The current pandemic presents a huge range of challenges and opportunities for transport, right now and into the post-lockdown future. Public transport patronage is at a particularly low level, and with government advising all but essential use of trains, tubes and buses it is likely to remain so for a while, even after the lockdown ends. The danger of reducing public transport usage is that we get rising single-occupancy car use – a trend we are already beginning to see. On the other hand, cycling has increased massively as an alternative to crowded public transport vehicles, something which, again, is likely to continue post-lockdown – as long as we can provide the appropriate infrastructure.
As a company that believes in the power of transport to improve people’s lives and our impact on the planet, we have been working hard to figure out how we can best ‘lock-in’ these potential benefits and mitigate some of the challenges. Many cities around the world have been thinking the same thing.
Some recent work with the London Borough of Camden has given us the opportunity to put our thinking into practice. Building on an existing contract to re-prioritise the delivery of the borough’s planned cycle network, reflecting the outcomes of the borough’s Citizen’s Assembly on the Climate Emergency last year, we have been asked to map, prioritise and justify the implementation of a small network of ‘pop-up’ routes for cyclists that connect people to the locations they need to access, without compromising their safety. More broadly, the network will also contribute to reducing carbon emissions, the health and wellbeing of Camden’s residents, and the Mayor’s Vision Zero.
Limiting exposure to the virus
At present, the proximity and sanitization constraints of public transport services pose a potential threat to the health of key workers that cannot be completely eliminated even when social distancing rules are adhered to.
Providing a pop-up cycle network that connects a significant proportion of the borough’s residents to local NHS sites goes some way to improving this situation. In this context, cycling reduces the infection risk to individual cyclists by reducing their potential exposure to COVID-19, allowing key workers (especially health workers) to continue delivering invaluable services during this time. Further, cycling also has the potential to free up space on public transport for the people who need to continue using tubes and buses, helping TfL to avoid capacity issues on board vehicles and supporting social distancing measures.
Keeping cyclists safe
The borough has already observed increased traffic speeds in many 20mph locations, most likely as a result of fewer cars on the road. As lockdown begins to ease, we anticipate increased traffic volumes as more people return to travelling as usual but are either unable or unwilling to use public transport due to continued social distancing. Both of these trends have implications for safety. Not only have cyclist and pedestrian KSI’s increased in London since lockdown began, increased traffic speeds and volumes also reduce ‘perceived safety’, thereby reducing the likelihood of new cyclists continuing to cycle.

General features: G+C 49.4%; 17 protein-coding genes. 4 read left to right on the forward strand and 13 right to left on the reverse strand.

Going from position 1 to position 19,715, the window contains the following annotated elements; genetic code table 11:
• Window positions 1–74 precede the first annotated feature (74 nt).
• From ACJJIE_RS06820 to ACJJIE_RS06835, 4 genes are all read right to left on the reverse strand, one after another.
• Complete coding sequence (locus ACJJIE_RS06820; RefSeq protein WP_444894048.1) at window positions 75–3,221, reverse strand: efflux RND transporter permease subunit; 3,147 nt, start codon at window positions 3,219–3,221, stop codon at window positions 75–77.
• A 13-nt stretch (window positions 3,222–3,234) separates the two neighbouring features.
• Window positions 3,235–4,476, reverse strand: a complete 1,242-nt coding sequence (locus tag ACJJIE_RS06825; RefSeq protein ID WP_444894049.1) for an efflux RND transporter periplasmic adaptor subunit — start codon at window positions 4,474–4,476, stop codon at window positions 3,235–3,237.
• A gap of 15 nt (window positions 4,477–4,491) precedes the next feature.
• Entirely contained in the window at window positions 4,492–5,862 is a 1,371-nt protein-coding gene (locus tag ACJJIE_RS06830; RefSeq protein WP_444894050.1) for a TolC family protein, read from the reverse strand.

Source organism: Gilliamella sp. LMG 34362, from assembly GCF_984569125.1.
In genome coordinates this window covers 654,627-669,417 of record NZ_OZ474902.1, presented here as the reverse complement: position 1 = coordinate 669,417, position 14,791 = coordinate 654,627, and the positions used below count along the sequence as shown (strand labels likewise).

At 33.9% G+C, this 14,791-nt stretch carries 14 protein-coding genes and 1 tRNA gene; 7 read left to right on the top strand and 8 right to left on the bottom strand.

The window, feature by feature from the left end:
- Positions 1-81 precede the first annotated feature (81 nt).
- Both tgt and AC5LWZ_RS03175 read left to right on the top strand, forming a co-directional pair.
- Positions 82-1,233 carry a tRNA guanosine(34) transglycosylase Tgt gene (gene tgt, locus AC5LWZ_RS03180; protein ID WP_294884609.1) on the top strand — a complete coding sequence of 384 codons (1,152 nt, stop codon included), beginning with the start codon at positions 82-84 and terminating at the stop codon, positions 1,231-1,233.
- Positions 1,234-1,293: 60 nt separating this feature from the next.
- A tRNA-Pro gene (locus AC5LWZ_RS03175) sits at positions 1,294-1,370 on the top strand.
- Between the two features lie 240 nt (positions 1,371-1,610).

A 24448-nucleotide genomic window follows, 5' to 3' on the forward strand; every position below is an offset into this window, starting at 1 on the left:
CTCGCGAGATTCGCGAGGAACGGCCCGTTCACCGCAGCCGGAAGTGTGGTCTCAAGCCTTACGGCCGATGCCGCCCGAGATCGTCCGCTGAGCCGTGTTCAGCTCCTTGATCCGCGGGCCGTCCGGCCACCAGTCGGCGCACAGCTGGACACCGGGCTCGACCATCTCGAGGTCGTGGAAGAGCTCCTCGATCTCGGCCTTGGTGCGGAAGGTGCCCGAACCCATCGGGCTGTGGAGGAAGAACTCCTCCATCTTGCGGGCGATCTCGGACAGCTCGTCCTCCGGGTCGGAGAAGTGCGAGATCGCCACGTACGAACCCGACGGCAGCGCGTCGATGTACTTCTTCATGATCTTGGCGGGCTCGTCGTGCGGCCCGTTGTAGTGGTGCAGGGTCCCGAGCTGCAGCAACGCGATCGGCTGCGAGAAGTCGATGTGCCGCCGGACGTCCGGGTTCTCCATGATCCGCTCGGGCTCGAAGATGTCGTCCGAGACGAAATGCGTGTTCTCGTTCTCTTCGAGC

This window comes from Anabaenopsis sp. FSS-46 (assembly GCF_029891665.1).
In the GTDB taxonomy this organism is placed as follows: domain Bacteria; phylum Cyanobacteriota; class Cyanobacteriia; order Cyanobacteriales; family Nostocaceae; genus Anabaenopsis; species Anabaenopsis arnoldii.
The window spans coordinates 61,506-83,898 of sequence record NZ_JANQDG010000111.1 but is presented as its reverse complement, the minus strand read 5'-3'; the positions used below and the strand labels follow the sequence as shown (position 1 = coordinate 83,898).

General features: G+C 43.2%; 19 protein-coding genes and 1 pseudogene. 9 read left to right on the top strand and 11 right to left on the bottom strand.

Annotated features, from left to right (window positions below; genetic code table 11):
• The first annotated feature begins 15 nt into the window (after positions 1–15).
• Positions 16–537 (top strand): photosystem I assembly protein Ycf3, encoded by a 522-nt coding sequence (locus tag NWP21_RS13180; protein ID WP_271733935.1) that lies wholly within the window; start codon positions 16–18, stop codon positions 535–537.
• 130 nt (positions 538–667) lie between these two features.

Mitigating the likely rise in car use
Beyond the safety implications of these increases in traffic volumes is the nemesis of sustainable transport planners everywhere – single-occupancy car use. Evidence from around the world consistently shows that the provision of safe, segregated cycle routes increases cycling mode share. The fast provision of a joined-up network of segregated routes in Camden has the power to divert at least some of these would-be drivers onto their bikes, improving their own health and the health of the planet, whilst hopefully halting any backpedalling in terms of the progress Camden have previously made on cycle mode share.
What did we do?
Our role in this project is to map Camden’s proposed network in the context of some other datasets, showing that the alignments that are proposed are the most appropriate to serve the purposes of the borough. These datasets include:
- Camden’ existing cycle network – to demonstrate that the pop-up network provides all-important links between existing infrastructure, creating a ‘joined-up’ network of routes across the borough
- NHS sites – to demonstrate the vital connectivity being provided by the pop-up network, particularly in relation to key workers
- London Underground stations and lines – to demonstrate the ‘replacement’ potential of the network in terms of short tube journeys
- Safety metrics including STATS19 data – to ensure that the measures are implemented where the safety requirement is highest
With a short project of this kind where delivery speed is key, simplicity is everything, and we’ve purposefully kept our data and task lists concise and focused to reflect this. Even so, delivering work in such short timescales does bring inevitable challenges, and we’ve needed to be creative in ensuring we can deliver everything Camden needs. Fortunately, ITP is an adaptable team with a wide range of skills, and we have been able to jump onto this project and deliver within the required timescales.
We are aware that these challenges are by no means unique to Camden, London or even the UK, and we’re excited to see whether the global transport community is ready to act quickly enough to pull some genuinely great outcomes from what has been in many ways a very challenging time.
If you would like more information about this project or the support we can provide to prioritise active travel, please get in touch.